4. This is a brilliant podcast by Sidin Vadukut about the Indian constitution – https://soundcloud.com/anewrepublic

This is an excerpt from the above transcript which wisely opposes the use of the word ‘Socialist’ from the preamble of the constitution.

Mr. Vice-President, Sir, I regret that I cannot accept the amendment of Prof. K. T. Shah. My objections, stated briefly are two. In the first place the Constitution, as I stated in my opening speech in support of the motion I made before the House, is merely a mechanism for the purpose of regulating the work of the various organs of the State. It is not a mechanism where by particular members or particular parties are installed in office. What should be the policy of the State, how the Society should be organised in its social and economic side are matters which must be decided by the people themselves according to time and circumstances. It cannot be laid down in the Constitution itself, because that is destroying democracy altogether. If you state in the Constitution that the social organisation of the State shall take a particular form, you are, in my judgment, taking away the liberty of the people to decide what should be the social organisation in which they wish to live. It is perfectly possible today, for the majority people to hold that the socialist organisation of society is better than the capitalist organisation of society. But it would be perfectly possible for thinking people to devise some other form of social organisation which might be better than the socialist organisation of today or of tomorrow. I do not see therefore why the Constitution should tie down the people to live in a particular form and not leave it to the people themselves to decide it for themselves. This is one reason why the amendment should be opposed.

The second reason is that the amendment is purely superfluous. My Honourable friend, Prof. Shah, does not seem to have taken into account the fact that apart from the Fundamental Rights, which we have embodied in the Constitution, we have also introduced other sections which deal with directive principles of state policy. If my honourable friend were to read the Articles contained in Part IV, he will find that both the Legislature as well as the Executive have been placed by this Constitution under certain definite obligations as to the form of their policy.

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Women’s March on Washington is a farce


I just came across a bunch of people taking out a protest march in San Jose. They called it the Women’s March( https://www.womensmarch.com/team/ ), I looked it up once I got home and apparently it is some sort of protest against Trump.

I think the march is a total farce. It has no cause, the new government has not curtailed their rights in any way, and have not implemented any new policy. So I fail to understand what these people were protesting.

If one actually sees the team of people organizing it, it contains people with a very shady past. Linda Sarsour in the past has supported Sharia law ( https://twitter.com/almostjingo/status/822411501247938560 and http://dailycaller.com/2017/01/21/womens-march-organizer-recently-met-ex-hamas-operative-has-family-ties-to-terror-group/) and is a Hamas sympathizer. That is the very definition of a rabid Islamist who needs to be denounced in the strongest terms. There is nothing liberal about tolerating Sharia law or the people who propose it. In fact it is the very antithesis of liberalism. Following the lead of such people can never be wise.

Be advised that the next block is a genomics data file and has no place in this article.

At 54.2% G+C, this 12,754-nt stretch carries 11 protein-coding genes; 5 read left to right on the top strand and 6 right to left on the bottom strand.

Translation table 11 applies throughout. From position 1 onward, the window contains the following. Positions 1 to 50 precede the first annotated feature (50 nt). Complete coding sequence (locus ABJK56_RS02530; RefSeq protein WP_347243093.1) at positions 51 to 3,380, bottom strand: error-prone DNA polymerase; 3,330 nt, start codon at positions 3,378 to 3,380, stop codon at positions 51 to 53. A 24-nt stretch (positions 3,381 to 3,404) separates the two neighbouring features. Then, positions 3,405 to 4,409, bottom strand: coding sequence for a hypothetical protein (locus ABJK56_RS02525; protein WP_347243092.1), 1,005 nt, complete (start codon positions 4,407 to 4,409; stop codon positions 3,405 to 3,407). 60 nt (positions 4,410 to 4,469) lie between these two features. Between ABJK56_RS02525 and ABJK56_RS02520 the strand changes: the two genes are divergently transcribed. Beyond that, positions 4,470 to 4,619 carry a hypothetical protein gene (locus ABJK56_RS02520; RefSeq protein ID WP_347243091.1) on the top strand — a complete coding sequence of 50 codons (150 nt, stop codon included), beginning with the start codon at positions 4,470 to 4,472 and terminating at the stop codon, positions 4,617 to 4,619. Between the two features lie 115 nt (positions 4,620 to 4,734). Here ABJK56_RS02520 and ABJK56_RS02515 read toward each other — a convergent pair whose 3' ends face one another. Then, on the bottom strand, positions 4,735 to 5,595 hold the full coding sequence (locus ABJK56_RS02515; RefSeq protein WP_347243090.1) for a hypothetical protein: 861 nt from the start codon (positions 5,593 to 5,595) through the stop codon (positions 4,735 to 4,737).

The protest march also had idiots who were trying to pass off wearing the hijab as some sort of symbol of women empowerment. It would be funny if it were not sad.

Another march held in Iran back in 1979 was a real Women’s march( http://nytlive.nytimes.com/womenintheworld/2015/09/15/the-day-100000-iranian-women-protested-the-head-scarf/). When the Islamic Revolution tried to strip the citizens of their rights, good people tried to protest against it.

The current lot are just a bunch of jokers with no cause, and full of hot air.

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What one sentence can change the world if every human being would live by it?


Answer by Anirudh Acharya:

“There is no free lunch”. Nothing is free of cost.

What one sentence can change the world if every human being would live by it?

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I’m choosing between two PhD advisors. One of the projects is more interesting, but the other advisor is just plain nicer. Who should I p…


Question on @Quora: I’m choosing between two PhD advisors. One of the projects is more interesting, but the other a…

A is better funded and more reputable. I’m more attracted to A’s research. But A is a boss, not a mentor, and is insensitive to students’ personal lives. B is an incredible mentor and provides more academic freedom (important to me). B promotes a healthy lifestyle for his students.

I’m choosing between two PhD advisors. One of the projects is more interesting, but the other advisor is just plain nicer. Who should I p…

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Random Thoughts


I think I finally figured why I find John Oliver’s eccentricity/stupidity vaguely familiar. He resembles Pinky, from the cartoon Pinky and the Brain, to a great extent. I just picked a random image from the net for the comparison, but you could look at other pics too. The similarity in not just looks but also in speech and mannerism is eerie.